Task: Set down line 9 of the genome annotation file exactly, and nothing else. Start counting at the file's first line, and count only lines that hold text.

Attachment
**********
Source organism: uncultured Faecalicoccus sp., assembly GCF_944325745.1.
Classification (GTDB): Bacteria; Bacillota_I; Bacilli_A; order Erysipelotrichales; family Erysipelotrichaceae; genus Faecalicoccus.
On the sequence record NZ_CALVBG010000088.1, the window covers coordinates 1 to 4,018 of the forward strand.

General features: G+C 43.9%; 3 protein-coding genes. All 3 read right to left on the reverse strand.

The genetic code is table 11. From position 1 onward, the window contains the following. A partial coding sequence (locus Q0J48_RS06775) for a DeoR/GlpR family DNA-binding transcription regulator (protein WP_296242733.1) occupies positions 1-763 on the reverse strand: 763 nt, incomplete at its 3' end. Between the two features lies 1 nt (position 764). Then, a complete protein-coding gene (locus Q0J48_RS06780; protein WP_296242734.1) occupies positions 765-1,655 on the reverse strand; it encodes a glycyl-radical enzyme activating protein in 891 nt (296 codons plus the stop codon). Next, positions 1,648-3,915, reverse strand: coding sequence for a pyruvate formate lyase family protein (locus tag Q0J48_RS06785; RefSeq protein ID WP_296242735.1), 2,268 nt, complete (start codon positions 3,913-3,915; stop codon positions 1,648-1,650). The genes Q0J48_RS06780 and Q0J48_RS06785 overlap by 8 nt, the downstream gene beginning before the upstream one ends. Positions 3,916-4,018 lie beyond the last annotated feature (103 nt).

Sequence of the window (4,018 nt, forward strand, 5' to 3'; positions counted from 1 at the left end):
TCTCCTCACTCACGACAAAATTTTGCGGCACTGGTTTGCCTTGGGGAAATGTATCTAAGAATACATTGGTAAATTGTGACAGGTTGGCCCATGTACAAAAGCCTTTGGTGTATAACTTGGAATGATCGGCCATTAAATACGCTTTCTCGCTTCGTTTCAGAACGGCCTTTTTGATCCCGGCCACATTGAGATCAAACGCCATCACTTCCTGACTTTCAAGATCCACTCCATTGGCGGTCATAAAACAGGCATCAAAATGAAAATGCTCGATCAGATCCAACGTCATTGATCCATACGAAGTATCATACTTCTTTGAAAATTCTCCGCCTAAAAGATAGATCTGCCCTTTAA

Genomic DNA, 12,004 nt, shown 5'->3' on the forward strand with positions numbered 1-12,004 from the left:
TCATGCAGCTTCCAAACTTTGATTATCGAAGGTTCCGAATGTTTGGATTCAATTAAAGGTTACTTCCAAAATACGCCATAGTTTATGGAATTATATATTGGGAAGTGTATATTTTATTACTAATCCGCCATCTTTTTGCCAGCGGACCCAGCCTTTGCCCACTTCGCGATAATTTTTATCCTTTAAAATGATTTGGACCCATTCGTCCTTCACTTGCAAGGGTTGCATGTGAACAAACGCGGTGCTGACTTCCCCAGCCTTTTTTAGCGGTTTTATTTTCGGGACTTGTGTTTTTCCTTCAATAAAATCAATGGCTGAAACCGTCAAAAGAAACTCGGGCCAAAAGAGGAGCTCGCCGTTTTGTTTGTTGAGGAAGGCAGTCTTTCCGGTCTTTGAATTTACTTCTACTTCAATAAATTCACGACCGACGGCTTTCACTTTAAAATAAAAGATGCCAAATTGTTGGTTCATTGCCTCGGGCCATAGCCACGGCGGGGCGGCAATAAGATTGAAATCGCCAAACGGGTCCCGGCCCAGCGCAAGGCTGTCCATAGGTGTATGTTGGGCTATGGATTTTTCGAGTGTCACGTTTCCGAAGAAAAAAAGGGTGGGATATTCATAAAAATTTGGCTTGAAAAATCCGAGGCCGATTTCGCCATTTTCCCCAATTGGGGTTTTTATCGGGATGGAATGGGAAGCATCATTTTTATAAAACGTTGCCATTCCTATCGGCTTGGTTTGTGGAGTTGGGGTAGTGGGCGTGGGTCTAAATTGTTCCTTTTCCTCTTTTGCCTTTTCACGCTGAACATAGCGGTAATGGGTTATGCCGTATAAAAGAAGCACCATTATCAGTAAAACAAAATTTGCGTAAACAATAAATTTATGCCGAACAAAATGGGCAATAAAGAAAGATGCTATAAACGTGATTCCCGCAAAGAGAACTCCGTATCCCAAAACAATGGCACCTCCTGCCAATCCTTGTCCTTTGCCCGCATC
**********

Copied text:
TCATGCAGCTTCCAAACTTTGATTATCGAAGGTTCCGAATGTTTGGATTCAATTAAAGGTTACTTCCAAAATACGCCATAGTTTATGGAATTATATATTGGGAAGTGTATATTTTATTACTAATCCGCCATCTTTTTGCCAGCGGACCCAGCCTTTGCCCACTTCGCGATAATTTTTATCCTTTAAAATGATTTGGACCCATTCGTCCTTCACTTGCAAGGGTTGCATGTGAACAAACGCGGTGCTGACTTCCCCAGCCTTTTTTAGCGGTTTTATTTTCGGGACTTGTGTTTTTCCTTCAATAAAATCAATGGCTGAAACCGTCAAAAGAAACTCGGGCCAAAAGAGGAGCTCGCCGTTTTGTTTGTTGAGGAAGGCAGTCTTTCCGGTCTTTGAATTTACTTCTACTTCAATAAATTCACGACCGACGGCTTTCACTTTAAAATAAAAGATGCCAAATTGTTGGTTCATTGCCTCGGGCCATAGCCACGGCGGGGCGGCAATAAGATTGAAATCGCCAAACGGGTCCCGGCCCAGCGCAAGGCTGTCCATAGGTGTATGTTGGGCTATGGATTTTTCGAGTGTCACGTTTCCGAAGAAAAAAAGGGTGGGATATTCATAAAAATTTGGCTTGAAAAATCCGAGGCCGATTTCGCCATTTTCCCCAATTGGGGTTTTTATCGGGATGGAATGGGAAGCATCATTTTTATAAAACGTTGCCATTCCTATCGGCTTGGTTTGTGGAGTTGGGGTAGTGGGCGTGGGTCTAAATTGTTCCTTTTCCTCTTTTGCCTTTTCACGCTGAACATAGCGGTAATGGGTTATGCCGTATAAAAGAAGCACCATTATCAGTAAAACAAAATTTGCGTAAACAATAAATTTATGCCGAACAAAATGGGCAATAAAGAAAGATGCTATAAACGTGATTCCCGCAAAGAGAACTCCGTATCCCAAAACAATGGCACCTCCTGCCAATCCTTGTCCTTTGCCCGCATC